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ABSTRACT: Sphaeralcea angustifolia Cavanilles & Don (Malvaceae), known in Mexico as "Vara de San José", is used in Mexican Traditional Medicine as an anti-inflammatory and, more specifically, for treating rheumatism. Anti-inflammatory properties have been demonstrated in different pharmacological models. AIM OF THE STUDY: The therapeutic effectiveness and tolerability of the topical administration of a gel elaborated with a standardized Sphaeralcea angustifolia extract applied to patients with Hand osteoarthritis (HOA) was evaluated. MATERIALS AND METHODS: A pharmaceutical formulation in a gel presentation that contained a standardized extract (hydroxycoumarin content) of S. angustifolia was elaborated and later evaluated in a double-blind, randomized study controlled with a similar formulation containing 2% diclofenac. Treatments were administered topically for 4 weeks on the affected hand(s). Clinical evolution was followed weekly by means of the Algofunctional Index (AFI) and the Visual Analog Scale (VAS). RESULTS AND DISCUSSION: A total of 130 participants were included in the study. Among these, 113 were considered in the analysis (55 in the experimental group and 58 in the control group). In both groups, important improvement in the patients' symptomatology was noted. Therapeutic effectiveness was 89 and 91.3% in the two groups, respectively, without a statistically significant difference between the groups. None of the treatments presented any adverse effects. CONCLUSION: The 4-week topical administration of a gel formulation elaborated with a 1% standardized extract of Sphaeralcea angustifolia showed therapeutic effectiveness and tolerability when administered to patients with HOA, without exhibiting significant differences when compared with the effect observed in patients treated with 2% diclofenac.Journal of ethnopharmacology 03/2013; · 2.32 Impact Factor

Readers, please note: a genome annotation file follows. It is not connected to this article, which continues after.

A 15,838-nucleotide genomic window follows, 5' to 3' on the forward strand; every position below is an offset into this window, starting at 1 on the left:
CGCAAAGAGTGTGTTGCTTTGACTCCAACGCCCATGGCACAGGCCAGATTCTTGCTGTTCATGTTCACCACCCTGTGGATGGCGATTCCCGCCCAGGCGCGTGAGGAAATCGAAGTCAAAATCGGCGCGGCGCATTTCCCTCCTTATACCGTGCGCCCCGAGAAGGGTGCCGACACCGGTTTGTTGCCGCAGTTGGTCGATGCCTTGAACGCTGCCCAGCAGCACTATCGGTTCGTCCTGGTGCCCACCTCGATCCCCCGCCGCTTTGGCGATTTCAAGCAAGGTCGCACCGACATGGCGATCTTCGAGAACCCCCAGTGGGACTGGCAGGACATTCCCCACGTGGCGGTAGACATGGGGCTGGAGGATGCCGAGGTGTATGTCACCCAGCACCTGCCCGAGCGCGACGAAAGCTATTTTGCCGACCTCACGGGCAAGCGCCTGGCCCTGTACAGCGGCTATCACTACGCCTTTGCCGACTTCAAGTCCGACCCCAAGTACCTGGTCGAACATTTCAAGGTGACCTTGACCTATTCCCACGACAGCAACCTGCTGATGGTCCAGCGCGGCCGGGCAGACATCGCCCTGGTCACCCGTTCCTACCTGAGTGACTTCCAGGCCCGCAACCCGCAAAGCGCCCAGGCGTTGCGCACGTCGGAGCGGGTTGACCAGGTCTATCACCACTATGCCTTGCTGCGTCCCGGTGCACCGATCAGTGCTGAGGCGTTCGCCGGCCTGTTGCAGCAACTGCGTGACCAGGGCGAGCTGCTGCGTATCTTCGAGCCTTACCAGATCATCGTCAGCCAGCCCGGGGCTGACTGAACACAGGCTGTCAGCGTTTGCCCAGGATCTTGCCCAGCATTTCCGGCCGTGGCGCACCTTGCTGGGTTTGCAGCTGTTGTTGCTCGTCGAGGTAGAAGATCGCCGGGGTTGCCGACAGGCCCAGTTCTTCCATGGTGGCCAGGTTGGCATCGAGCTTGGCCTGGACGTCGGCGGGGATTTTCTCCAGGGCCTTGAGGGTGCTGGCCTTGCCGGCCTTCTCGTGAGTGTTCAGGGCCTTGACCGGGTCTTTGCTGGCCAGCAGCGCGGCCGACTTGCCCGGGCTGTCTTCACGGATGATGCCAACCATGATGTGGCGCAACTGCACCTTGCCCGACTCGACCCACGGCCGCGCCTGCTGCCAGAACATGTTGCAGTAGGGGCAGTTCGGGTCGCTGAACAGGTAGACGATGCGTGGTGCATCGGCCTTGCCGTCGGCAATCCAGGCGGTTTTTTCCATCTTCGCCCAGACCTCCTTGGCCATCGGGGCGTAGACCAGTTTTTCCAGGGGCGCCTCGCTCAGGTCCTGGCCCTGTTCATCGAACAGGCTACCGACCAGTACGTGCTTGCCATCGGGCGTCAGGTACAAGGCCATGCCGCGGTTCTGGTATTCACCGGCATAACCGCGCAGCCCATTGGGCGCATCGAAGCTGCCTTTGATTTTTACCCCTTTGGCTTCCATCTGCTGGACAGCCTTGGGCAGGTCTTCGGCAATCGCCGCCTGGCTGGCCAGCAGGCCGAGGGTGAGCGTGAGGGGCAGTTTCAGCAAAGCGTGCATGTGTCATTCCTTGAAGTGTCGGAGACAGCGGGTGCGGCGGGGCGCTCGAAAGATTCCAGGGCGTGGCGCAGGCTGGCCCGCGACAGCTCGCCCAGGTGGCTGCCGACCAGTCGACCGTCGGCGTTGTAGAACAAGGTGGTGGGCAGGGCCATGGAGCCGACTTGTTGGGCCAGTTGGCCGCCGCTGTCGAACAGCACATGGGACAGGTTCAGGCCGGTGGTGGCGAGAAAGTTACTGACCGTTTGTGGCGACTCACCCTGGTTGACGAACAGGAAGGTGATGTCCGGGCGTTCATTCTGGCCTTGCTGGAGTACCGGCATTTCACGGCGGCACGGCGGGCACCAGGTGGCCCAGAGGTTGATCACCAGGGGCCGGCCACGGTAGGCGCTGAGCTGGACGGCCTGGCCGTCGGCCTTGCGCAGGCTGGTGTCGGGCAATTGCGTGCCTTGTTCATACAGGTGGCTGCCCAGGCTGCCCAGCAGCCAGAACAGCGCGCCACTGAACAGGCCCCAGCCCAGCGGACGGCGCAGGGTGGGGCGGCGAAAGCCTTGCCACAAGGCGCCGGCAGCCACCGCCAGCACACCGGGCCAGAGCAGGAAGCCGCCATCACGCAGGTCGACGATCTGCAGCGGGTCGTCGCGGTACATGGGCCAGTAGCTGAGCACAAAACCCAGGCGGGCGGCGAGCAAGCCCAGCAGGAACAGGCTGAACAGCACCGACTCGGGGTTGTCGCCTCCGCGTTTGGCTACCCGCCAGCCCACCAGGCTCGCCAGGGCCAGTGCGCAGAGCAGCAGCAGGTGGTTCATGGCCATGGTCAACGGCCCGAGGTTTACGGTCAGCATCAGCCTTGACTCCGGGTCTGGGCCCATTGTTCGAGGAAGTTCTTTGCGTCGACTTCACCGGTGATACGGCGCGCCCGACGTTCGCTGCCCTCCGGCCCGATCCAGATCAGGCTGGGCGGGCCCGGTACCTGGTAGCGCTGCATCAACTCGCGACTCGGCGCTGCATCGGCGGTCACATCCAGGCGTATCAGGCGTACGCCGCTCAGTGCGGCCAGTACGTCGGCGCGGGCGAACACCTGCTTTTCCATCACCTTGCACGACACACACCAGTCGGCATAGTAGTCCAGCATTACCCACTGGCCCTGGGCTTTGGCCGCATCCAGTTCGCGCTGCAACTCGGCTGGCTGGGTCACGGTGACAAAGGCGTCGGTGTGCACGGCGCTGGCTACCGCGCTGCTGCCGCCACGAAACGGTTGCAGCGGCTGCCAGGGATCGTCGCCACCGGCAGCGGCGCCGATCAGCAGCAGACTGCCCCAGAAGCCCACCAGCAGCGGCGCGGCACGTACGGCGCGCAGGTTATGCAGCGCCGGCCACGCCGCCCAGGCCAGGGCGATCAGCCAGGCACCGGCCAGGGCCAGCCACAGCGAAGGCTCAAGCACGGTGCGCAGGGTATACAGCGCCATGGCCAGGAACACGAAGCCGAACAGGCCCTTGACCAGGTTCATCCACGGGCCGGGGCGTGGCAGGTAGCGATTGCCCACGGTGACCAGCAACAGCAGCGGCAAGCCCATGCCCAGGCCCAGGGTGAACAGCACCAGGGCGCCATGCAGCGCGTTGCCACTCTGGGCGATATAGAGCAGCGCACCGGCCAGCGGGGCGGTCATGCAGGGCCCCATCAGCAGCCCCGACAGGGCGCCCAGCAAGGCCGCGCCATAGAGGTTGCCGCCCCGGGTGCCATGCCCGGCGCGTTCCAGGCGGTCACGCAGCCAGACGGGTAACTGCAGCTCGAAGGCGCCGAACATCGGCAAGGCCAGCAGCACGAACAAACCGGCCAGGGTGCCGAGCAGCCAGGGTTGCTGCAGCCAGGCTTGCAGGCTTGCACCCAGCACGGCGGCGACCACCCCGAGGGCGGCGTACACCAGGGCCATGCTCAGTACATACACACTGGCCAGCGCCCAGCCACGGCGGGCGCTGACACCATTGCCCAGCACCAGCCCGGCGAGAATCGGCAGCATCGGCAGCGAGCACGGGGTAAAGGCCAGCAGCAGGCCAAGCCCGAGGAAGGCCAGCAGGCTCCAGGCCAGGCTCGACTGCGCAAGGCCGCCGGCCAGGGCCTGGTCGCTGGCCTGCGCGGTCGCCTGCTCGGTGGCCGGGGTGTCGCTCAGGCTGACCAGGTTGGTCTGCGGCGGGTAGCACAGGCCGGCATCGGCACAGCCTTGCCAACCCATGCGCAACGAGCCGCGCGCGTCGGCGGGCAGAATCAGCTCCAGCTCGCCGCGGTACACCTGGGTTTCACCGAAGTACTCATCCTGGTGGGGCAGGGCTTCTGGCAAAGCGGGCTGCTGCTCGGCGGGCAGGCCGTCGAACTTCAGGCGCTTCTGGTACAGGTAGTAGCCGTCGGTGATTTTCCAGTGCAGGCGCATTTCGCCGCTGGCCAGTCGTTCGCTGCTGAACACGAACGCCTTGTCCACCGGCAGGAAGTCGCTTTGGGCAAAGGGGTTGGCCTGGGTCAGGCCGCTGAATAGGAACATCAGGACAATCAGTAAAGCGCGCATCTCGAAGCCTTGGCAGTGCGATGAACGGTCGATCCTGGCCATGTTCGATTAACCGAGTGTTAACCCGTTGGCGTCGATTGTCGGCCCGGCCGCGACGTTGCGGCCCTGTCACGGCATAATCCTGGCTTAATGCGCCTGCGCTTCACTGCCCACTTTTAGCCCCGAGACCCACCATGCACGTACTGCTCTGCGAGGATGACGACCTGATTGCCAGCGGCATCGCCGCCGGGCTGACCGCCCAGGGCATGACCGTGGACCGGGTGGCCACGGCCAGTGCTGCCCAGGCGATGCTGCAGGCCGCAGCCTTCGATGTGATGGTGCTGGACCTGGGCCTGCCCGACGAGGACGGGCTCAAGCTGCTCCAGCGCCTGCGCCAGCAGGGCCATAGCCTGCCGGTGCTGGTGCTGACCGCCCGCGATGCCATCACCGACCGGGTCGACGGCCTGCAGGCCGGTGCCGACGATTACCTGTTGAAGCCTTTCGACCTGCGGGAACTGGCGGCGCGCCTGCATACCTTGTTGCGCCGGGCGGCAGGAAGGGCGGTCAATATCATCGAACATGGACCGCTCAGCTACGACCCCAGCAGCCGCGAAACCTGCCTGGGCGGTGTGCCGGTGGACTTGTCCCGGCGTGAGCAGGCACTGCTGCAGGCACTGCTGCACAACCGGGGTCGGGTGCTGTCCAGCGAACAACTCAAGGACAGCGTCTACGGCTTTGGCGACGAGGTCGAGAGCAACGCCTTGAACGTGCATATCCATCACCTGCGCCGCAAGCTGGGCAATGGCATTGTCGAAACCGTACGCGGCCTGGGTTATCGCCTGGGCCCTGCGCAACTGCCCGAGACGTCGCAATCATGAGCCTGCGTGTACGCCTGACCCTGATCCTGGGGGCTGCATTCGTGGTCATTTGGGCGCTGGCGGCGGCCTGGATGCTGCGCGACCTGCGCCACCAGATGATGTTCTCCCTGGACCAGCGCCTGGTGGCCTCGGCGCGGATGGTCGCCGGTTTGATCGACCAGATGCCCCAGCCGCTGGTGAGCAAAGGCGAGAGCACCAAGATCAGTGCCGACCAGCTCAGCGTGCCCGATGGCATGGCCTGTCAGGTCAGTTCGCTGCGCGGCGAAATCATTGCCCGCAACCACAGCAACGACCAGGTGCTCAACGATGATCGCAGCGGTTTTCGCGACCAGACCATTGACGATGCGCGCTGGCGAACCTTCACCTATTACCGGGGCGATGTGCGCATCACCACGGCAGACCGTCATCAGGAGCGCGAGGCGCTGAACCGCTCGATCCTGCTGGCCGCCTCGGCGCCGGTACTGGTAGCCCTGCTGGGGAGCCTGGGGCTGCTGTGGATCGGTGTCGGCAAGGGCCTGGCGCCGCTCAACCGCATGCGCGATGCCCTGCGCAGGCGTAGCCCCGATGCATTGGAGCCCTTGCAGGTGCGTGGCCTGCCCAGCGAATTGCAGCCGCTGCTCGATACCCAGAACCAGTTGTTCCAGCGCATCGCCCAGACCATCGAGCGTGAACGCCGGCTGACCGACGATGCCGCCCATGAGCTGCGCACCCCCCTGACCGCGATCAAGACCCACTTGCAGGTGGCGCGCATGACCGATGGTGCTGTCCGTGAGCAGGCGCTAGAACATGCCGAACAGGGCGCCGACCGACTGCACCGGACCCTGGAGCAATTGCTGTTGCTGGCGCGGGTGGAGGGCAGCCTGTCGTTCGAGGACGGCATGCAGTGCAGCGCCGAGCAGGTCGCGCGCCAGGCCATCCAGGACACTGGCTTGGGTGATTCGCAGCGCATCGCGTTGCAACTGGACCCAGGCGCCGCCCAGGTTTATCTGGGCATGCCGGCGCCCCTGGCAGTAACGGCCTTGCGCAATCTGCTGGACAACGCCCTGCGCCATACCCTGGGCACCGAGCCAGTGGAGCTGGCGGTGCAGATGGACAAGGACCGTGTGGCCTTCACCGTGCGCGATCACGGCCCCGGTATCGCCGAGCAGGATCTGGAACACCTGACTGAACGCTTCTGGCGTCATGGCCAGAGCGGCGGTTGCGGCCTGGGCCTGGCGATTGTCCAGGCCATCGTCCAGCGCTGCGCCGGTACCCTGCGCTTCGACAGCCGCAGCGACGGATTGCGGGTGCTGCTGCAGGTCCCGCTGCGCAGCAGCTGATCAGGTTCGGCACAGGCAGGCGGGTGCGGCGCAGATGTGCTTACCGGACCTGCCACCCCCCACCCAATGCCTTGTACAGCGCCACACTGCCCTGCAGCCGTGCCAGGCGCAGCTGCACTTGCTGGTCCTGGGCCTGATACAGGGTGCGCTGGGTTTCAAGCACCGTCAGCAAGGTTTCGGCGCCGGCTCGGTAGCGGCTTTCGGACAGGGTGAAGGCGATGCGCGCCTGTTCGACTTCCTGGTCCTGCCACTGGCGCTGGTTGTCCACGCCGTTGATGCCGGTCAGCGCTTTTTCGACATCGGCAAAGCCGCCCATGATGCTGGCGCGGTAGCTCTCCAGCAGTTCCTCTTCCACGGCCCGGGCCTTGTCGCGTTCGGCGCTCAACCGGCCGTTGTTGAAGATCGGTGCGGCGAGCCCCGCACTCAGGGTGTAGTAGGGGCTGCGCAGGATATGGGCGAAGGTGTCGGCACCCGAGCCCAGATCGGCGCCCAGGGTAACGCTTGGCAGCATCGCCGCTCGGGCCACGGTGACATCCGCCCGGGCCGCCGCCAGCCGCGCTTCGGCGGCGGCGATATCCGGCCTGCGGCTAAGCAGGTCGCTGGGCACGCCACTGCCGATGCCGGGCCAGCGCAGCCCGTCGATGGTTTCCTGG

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ABSTRACT: We aimed to determine the representation of elderly people in published reports of randomized controlled trials (RCTs). We focused on trials of 4 medications--pioglitazone, rosuvastatin, risedronate, and valsartan-frequently used by elderly patients with chronic medical conditions. We selected all reports of RCTs indexed in PubMed from 1966 to April 2008 evaluating one of the 4 medications of interest. Estimates of the community-based "on-treatment" population were from a national health insurance database (SNIIR-AM) covering approximately 86% of the population in France. From this database, we evaluated data claims from January 2006 to December 2007 for 1,958,716 patients who received one of the medications of interest for more than 6 months. Of the 155 RCT reports selected, only 3 studies were exclusively of elderly patients (2 assessing valsartan; 1 risedronate). In only 4 of 37 reports (10.8%) for pioglitazone, 4 of 22 (18.2%) for risedronate, 3 of 29 (10.3%) for rosuvastatine and 9 of 67 (13.4%) for valsartan, the proportion of patients aged 65 or older was within or above that treated in clinical practice. In 62.2% of the reports for pioglitazone, 40.9% for risedronate, 37.9% for rosuvastatine, and 70.2% for valsartan, the proportion of patients aged 65 or older was lower than half that in the treated population. The representation of elderly people did not differ by publication date or sample size. Elderly patients are poorly represented in RCTs of drugs they are likely to receive.PLoS ONE 01/2012; 7(3):e33559. · 3.53 Impact Factor